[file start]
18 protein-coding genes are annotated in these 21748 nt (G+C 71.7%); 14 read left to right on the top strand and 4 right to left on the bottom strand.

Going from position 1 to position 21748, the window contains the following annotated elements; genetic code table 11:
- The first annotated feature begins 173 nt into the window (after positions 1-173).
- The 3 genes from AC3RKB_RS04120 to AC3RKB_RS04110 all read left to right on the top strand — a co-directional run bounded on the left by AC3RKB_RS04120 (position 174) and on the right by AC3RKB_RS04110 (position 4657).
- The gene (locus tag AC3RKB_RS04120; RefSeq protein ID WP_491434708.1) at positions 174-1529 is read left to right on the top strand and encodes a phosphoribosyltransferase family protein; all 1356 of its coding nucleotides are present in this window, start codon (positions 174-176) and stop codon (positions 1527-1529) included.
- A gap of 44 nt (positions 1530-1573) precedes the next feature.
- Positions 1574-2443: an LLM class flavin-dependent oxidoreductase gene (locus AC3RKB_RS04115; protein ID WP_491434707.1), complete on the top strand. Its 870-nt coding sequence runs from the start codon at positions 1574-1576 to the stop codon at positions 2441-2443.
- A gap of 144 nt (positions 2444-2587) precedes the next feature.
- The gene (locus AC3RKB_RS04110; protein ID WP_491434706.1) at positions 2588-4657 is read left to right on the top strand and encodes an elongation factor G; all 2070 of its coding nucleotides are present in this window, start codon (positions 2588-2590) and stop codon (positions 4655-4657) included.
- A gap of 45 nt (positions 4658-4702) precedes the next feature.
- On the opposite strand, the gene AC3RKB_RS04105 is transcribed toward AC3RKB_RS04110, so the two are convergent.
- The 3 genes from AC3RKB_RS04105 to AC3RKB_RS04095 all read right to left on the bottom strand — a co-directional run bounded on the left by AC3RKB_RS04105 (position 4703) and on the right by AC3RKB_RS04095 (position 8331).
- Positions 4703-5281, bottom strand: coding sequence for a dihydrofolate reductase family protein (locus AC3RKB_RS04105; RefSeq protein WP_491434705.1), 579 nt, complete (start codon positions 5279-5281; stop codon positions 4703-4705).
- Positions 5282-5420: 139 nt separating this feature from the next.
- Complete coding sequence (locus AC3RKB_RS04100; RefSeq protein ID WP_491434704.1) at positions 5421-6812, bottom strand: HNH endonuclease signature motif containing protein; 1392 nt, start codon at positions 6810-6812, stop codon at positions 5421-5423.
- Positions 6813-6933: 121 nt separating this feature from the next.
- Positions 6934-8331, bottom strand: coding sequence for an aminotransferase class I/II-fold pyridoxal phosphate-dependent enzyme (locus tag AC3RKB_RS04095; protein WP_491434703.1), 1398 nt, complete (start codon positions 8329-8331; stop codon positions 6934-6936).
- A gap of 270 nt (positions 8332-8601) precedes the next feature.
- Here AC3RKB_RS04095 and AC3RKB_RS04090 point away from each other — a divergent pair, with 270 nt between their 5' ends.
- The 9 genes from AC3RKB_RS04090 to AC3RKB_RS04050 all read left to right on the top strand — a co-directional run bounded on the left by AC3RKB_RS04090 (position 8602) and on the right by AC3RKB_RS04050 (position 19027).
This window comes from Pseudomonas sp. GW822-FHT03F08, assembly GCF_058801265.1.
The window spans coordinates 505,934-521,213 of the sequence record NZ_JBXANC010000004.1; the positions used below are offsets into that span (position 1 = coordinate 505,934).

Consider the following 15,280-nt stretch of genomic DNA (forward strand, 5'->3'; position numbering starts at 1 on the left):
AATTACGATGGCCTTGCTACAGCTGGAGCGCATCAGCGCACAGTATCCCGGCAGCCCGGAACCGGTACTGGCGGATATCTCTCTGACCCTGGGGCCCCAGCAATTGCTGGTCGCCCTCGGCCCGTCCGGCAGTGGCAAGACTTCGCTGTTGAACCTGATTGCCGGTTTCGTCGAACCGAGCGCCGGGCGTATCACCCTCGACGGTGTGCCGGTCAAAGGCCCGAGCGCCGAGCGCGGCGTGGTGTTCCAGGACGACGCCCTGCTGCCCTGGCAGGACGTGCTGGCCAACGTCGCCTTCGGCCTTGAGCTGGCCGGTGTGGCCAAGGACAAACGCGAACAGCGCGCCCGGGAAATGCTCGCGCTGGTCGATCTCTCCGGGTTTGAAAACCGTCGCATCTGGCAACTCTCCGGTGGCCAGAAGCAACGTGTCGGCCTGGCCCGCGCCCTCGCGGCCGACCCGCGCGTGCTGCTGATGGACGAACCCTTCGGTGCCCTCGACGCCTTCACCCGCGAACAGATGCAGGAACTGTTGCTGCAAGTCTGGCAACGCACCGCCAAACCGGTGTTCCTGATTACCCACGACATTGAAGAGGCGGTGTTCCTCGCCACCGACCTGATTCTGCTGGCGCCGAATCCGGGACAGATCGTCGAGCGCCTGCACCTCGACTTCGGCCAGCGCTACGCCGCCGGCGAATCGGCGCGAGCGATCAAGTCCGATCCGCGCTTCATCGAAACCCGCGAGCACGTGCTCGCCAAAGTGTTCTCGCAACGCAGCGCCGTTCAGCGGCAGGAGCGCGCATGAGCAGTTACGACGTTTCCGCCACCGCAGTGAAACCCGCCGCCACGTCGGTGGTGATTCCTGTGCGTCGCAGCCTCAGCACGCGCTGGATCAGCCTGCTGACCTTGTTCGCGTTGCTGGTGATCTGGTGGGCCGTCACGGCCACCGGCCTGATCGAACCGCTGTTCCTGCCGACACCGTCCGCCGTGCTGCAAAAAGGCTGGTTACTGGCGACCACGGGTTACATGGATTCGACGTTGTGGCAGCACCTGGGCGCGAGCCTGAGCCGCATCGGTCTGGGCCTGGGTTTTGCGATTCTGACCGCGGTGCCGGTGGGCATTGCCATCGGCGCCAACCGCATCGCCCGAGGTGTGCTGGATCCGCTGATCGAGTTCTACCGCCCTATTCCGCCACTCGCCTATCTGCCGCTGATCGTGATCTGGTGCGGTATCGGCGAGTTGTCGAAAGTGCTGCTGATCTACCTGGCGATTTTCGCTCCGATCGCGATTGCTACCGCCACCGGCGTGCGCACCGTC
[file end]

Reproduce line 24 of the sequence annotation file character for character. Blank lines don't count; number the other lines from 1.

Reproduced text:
AATTACGATGGCCTTGCTACAGCTGGAGCGCATCAGCGCACAGTATCCCGGCAGCCCGGAACCGGTACTGGCGGATATCTCTCTGACCCTGGGGCCCCAGCAATTGCTGGTCGCCCTCGGCCCGTCCGGCAGTGGCAAGACTTCGCTGTTGAACCTGATTGCCGGTTTCGTCGAACCGAGCGCCGGGCGTATCACCCTCGACGGTGTGCCGGTCAAAGGCCCGAGCGCCGAGCGCGGCGTGGTGTTCCAGGACGACGCCCTGCTGCCCTGGCAGGACGTGCTGGCCAACGTCGCCTTCGGCCTTGAGCTGGCCGGTGTGGCCAAGGACAAACGCGAACAGCGCGCCCGGGAAATGCTCGCGCTGGTCGATCTCTCCGGGTTTGAAAACCGTCGCATCTGGCAACTCTCCGGTGGCCAGAAGCAACGTGTCGGCCTGGCCCGCGCCCTCGCGGCCGACCCGCGCGTGCTGCTGATGGACGAACCCTTCGGTGCCCTCGACGCCTTCACCCGCGAACAGATGCAGGAACTGTTGCTGCAAGTCTGGCAACGCACCGCCAAACCGGTGTTCCTGATTACCCACGACATTGAAGAGGCGGTGTTCCTCGCCACCGACCTGATTCTGCTGGCGCCGAATCCGGGACAGATCGTCGAGCGCCTGCACCTCGACTTCGGCCAGCGCTACGCCGCCGGCGAATCGGCGCGAGCGATCAAGTCCGATCCGCGCTTCATCGAAACCCGCGAGCACGTGCTCGCCAAAGTGTTCTCGCAACGCAGCGCCGTTCAGCGGCAGGAGCGCGCATGAGCAGTTACGACGTTTCCGCCACCGCAGTGAAACCCGCCGCCACGTCGGTGGTGATTCCTGTGCGTCGCAGCCTCAGCACGCGCTGGATCAGCCTGCTGACCTTGTTCGCGTTGCTGGTGATCTGGTGGGCCGTCACGGCCACCGGCCTGATCGAACCGCTGTTCCTGCCGACACCGTCCGCCGTGCTGCAAAAAGGCTGGTTACTGGCGACCACGGGTTACATGGATTCGACGTTGTGGCAGCACCTGGGCGCGAGCCTGAGCCGCATCGGTCTGGGCCTGGGTTTTGCGATTCTGACCGCGGTGCCGGTGGGCATTGCCATCGGCGCCAACCGCATCGCCCGAGGTGTGCTGGATCCGCTGATCGAGTTCTACCGCCCTATTCCGCCACTCGCCTATCTGCCGCTGATCGTGATCTGGTGCGGTATCGGCGAGTTGTCGAAAGTGCTGCTGATCTACCTGGCGATTTTCGCTCCGATCGCGATTGCTACCGCCACCGGCGTGCGCACCGTC